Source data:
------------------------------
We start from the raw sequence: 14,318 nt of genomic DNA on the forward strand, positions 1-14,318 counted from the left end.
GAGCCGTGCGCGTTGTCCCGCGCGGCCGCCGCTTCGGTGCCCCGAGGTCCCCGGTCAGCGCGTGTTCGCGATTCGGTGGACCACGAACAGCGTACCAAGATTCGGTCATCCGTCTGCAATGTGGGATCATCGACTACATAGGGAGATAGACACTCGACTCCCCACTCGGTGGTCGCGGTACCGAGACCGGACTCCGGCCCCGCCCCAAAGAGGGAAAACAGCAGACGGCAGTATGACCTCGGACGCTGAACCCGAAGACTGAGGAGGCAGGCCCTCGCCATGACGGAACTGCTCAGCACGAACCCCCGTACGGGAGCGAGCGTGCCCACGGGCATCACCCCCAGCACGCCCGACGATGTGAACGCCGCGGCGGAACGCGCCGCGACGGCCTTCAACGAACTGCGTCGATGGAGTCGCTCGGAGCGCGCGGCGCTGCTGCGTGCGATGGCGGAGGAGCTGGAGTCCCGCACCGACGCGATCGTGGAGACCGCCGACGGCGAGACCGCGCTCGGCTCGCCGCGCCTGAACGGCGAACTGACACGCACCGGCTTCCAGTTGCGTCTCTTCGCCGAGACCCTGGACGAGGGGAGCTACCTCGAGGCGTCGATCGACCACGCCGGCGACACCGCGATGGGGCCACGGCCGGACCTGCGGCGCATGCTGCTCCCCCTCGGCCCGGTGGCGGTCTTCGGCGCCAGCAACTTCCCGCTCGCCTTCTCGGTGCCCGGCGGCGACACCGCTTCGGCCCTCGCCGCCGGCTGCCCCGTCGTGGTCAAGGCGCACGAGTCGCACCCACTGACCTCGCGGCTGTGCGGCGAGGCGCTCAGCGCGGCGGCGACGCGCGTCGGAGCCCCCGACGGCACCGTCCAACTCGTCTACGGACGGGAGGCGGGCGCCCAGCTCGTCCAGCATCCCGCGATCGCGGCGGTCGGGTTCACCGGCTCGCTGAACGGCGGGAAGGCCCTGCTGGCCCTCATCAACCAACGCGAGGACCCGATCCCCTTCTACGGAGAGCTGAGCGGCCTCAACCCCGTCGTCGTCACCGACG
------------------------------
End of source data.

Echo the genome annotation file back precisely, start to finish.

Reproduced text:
We start from the raw sequence: 14,318 nt of genomic DNA on the forward strand, positions 1-14,318 counted from the left end.
GAGCCGTGCGCGTTGTCCCGCGCGGCCGCCGCTTCGGTGCCCCGAGGTCCCCGGTCAGCGCGTGTTCGCGATTCGGTGGACCACGAACAGCGTACCAAGATTCGGTCATCCGTCTGCAATGTGGGATCATCGACTACATAGGGAGATAGACACTCGACTCCCCACTCGGTGGTCGCGGTACCGAGACCGGACTCCGGCCCCGCCCCAAAGAGGGAAAACAGCAGACGGCAGTATGACCTCGGACGCTGAACCCGAAGACTGAGGAGGCAGGCCCTCGCCATGACGGAACTGCTCAGCACGAACCCCCGTACGGGAGCGAGCGTGCCCACGGGCATCACCCCCAGCACGCCCGACGATGTGAACGCCGCGGCGGAACGCGCCGCGACGGCCTTCAACGAACTGCGTCGATGGAGTCGCTCGGAGCGCGCGGCGCTGCTGCGTGCGATGGCGGAGGAGCTGGAGTCCCGCACCGACGCGATCGTGGAGACCGCCGACGGCGAGACCGCGCTCGGCTCGCCGCGCCTGAACGGCGAACTGACACGCACCGGCTTCCAGTTGCGTCTCTTCGCCGAGACCCTGGACGAGGGGAGCTACCTCGAGGCGTCGATCGACCACGCCGGCGACACCGCGATGGGGCCACGGCCGGACCTGCGGCGCATGCTGCTCCCCCTCGGCCCGGTGGCGGTCTTCGGCGCCAGCAACTTCCCGCTCGCCTTCTCGGTGCCCGGCGGCGACACCGCTTCGGCCCTCGCCGCCGGCTGCCCCGTCGTGGTCAAGGCGCACGAGTCGCACCCACTGACCTCGCGGCTGTGCGGCGAGGCGCTCAGCGCGGCGGCGACGCGCGTCGGAGCCCCCGACGGCACCGTCCAACTCGTCTACGGACGGGAGGCGGGCGCCCAGCTCGTCCAGCATCCCGCGATCGCGGCGGTCGGGTTCACCGGCTCGCTGAACGGCGGGAAGGCCCTGCTGGCCCTCATCAACCAACGCGAGGACCCGATCCCCTTCTACGGAGAGCTGAGCGGCCTCAACCCCGTCGTCGTCACCGACG